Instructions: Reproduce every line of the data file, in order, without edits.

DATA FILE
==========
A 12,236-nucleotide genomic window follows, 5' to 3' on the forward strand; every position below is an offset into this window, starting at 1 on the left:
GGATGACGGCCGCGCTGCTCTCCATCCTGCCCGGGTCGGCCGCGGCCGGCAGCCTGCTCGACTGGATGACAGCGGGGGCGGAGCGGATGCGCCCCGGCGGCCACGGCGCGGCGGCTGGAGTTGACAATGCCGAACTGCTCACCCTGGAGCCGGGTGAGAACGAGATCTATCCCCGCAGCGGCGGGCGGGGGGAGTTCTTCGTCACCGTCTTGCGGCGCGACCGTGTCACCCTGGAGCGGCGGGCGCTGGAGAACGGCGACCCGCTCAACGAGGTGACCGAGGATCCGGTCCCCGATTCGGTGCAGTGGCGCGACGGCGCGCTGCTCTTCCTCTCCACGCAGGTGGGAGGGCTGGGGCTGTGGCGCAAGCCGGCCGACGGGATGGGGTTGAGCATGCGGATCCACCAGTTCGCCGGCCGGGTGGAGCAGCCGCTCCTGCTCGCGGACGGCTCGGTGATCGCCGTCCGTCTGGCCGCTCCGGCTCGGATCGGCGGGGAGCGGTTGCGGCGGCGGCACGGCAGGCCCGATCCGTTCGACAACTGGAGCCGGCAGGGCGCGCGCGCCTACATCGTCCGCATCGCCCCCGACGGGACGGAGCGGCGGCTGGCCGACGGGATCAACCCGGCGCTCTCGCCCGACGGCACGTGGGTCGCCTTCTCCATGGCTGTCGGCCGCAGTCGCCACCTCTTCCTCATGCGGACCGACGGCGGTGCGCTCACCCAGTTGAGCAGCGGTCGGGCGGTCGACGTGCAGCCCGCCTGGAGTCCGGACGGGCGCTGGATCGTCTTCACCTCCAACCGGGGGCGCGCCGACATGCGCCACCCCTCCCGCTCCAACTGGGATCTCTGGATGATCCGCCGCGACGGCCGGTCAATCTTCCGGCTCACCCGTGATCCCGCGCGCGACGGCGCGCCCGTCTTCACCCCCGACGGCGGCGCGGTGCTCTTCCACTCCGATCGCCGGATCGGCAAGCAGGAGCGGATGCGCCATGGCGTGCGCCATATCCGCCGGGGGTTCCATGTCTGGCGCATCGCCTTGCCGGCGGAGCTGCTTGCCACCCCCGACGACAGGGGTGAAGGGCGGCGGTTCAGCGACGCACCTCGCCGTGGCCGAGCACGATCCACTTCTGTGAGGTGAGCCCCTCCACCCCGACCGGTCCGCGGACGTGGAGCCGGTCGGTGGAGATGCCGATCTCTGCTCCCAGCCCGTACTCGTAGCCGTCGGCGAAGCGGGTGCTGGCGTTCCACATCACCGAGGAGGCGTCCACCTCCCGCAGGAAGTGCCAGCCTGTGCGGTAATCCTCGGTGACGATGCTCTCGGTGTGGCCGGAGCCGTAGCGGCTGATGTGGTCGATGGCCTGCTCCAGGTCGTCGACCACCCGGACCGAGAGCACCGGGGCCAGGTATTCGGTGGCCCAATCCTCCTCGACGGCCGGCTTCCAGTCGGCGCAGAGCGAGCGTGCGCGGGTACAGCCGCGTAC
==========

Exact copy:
A 12,236-nucleotide genomic window follows, 5' to 3' on the forward strand; every position below is an offset into this window, starting at 1 on the left:
GGATGACGGCCGCGCTGCTCTCCATCCTGCCCGGGTCGGCCGCGGCCGGCAGCCTGCTCGACTGGATGACAGCGGGGGCGGAGCGGATGCGCCCCGGCGGCCACGGCGCGGCGGCTGGAGTTGACAATGCCGAACTGCTCACCCTGGAGCCGGGTGAGAACGAGATCTATCCCCGCAGCGGCGGGCGGGGGGAGTTCTTCGTCACCGTCTTGCGGCGCGACCGTGTCACCCTGGAGCGGCGGGCGCTGGAGAACGGCGACCCGCTCAACGAGGTGACCGAGGATCCGGTCCCCGATTCGGTGCAGTGGCGCGACGGCGCGCTGCTCTTCCTCTCCACGCAGGTGGGAGGGCTGGGGCTGTGGCGCAAGCCGGCCGACGGGATGGGGTTGAGCATGCGGATCCACCAGTTCGCCGGCCGGGTGGAGCAGCCGCTCCTGCTCGCGGACGGCTCGGTGATCGCCGTCCGTCTGGCCGCTCCGGCTCGGATCGGCGGGGAGCGGTTGCGGCGGCGGCACGGCAGGCCCGATCCGTTCGACAACTGGAGCCGGCAGGGCGCGCGCGCCTACATCGTCCGCATCGCCCCCGACGGGACGGAGCGGCGGCTGGCCGACGGGATCAACCCGGCGCTCTCGCCCGACGGCACGTGGGTCGCCTTCTCCATGGCTGTCGGCCGCAGTCGCCACCTCTTCCTCATGCGGACCGACGGCGGTGCGCTCACCCAGTTGAGCAGCGGTCGGGCGGTCGACGTGCAGCCCGCCTGGAGTCCGGACGGGCGCTGGATCGTCTTCACCTCCAACCGGGGGCGCGCCGACATGCGCCACCCCTCCCGCTCCAACTGGGATCTCTGGATGATCCGCCGCGACGGCCGGTCAATCTTCCGGCTCACCCGTGATCCCGCGCGCGACGGCGCGCCCGTCTTCACCCCCGACGGCGGCGCGGTGCTCTTCCACTCCGATCGCCGGATCGGCAAGCAGGAGCGGATGCGCCATGGCGTGCGCCATATCCGCCGGGGGTTCCATGTCTGGCGCATCGCCTTGCCGGCGGAGCTGCTTGCCACCCCCGACGACAGGGGTGAAGGGCGGCGGTTCAGCGACGCACCTCGCCGTGGCCGAGCACGATCCACTTCTGTGAGGTGAGCCCCTCCACCCCGACCGGTCCGCGGACGTGGAGCCGGTCGGTGGAGATGCCGATCTCTGCTCCCAGCCCGTACTCGTAGCCGTCGGCGAAGCGGGTGCTGGCGTTCCACATCACCGAGGAGGCGTCCACCTCCCGCAGGAAGTGCCAGCCTGTGCGGTAATCCTCGGTGACGATGCTCTCGGTGTGGCCGGAGCCGTAGCGGCTGATGTGGTCGATGGCCTGCTCCAGGTCGTCGACCACCCGGACCGAGAGCACCGGGGCCAGGTATTCGGTGGCCCAATCCTCCTCGACGGCCGGCTTCCAGTCGGCGCAGAGCGAGCGTGCGCGGGTACAGCCGCGTAC